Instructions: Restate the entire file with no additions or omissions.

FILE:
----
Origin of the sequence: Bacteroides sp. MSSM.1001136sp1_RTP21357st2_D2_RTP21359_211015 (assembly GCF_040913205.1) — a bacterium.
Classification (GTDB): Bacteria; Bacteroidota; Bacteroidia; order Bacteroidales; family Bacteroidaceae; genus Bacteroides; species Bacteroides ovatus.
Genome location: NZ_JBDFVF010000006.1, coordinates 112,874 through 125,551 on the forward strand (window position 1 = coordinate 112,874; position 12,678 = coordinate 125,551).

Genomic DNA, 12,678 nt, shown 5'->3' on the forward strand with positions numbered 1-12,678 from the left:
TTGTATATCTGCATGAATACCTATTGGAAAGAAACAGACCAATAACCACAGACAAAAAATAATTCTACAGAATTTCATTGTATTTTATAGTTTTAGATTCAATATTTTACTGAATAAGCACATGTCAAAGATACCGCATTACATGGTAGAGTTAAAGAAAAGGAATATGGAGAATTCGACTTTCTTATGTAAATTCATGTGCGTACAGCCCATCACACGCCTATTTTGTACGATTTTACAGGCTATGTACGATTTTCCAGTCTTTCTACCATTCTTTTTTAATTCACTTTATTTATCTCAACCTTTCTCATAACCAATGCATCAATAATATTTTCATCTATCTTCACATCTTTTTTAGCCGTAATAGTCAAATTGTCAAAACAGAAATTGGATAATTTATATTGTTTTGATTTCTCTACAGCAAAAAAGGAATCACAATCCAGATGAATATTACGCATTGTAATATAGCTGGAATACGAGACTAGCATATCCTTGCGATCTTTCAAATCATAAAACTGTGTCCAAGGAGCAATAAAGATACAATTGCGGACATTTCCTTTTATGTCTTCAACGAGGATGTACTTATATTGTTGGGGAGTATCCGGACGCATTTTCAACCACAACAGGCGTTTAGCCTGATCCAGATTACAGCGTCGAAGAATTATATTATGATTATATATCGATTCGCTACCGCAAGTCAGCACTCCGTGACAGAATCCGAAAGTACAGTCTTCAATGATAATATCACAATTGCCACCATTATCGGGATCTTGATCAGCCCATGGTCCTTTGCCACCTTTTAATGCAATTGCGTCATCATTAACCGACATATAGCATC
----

Origin of the sequence: Bacteroides sp. MSSM.1001136sp1_RTP21357st2_D2_RTP21359_211015 (assembly GCF_040913205.1) — a bacterium.
Classification (GTDB): Bacteria; Bacteroidota; Bacteroidia; order Bacteroidales; family Bacteroidaceae; genus Bacteroides; species Bacteroides ovatus.
Genome location: NZ_JBDFVF010000006.1, coordinates 112,874 through 125,551 on the forward strand (window position 1 = coordinate 112,874; position 12,678 = coordinate 125,551).

Genomic DNA, 12,678 nt, shown 5'->3' on the forward strand with positions numbered 1-12,678 from the left:
TTGTATATCTGCATGAATACCTATTGGAAAGAAACAGACCAATAACCACAGACAAAAAATAATTCTACAGAATTTCATTGTATTTTATAGTTTTAGATTCAATATTTTACTGAATAAGCACATGTCAAAGATACCGCATTACATGGTAGAGTTAAAGAAAAGGAATATGGAGAATTCGACTTTCTTATGTAAATTCATGTGCGTACAGCCCATCACACGCCTATTTTGTACGATTTTACAGGCTATGTACGATTTTCCAGTCTTTCTACCATTCTTTTTTAATTCACTTTATTTATCTCAACCTTTCTCATAACCAATGCATCAATAATATTTTCATCTATCTTCACATCTTTTTTAGCCGTAATAGTCAAATTGTCAAAACAGAAATTGGATAATTTATATTGTTTTGATTTCTCTACAGCAAAAAAGGAATCACAATCCAGATGAATATTACGCATTGTAATATAGCTGGAATACGAGACTAGCATATCCTTGCGATCTTTCAAATCATAAAACTGTGTCCAAGGAGCAATAAAGATACAATTGCGGACATTTCCTTTTATGTCTTCAACGAGGATGTACTTATATTGTTGGGGAGTATCCGGACGCATTTTCAACCACAACAGGCGTTTAGCCTGATCCAGATTACAGCGTCGAAGAATTATATTATGATTATATATCGATTCGCTACCGCAAGTCAGCACTCCGTGACAGAATCCGAAAGTACAGTCTTCAATGATAATATCACAATTGCCACCATTATCGGGATCTTGATCAGCCCATGGTCCTTTGCCACCTTTTAATGCAATTGCGTCATCATTAACCGACATATAGCATC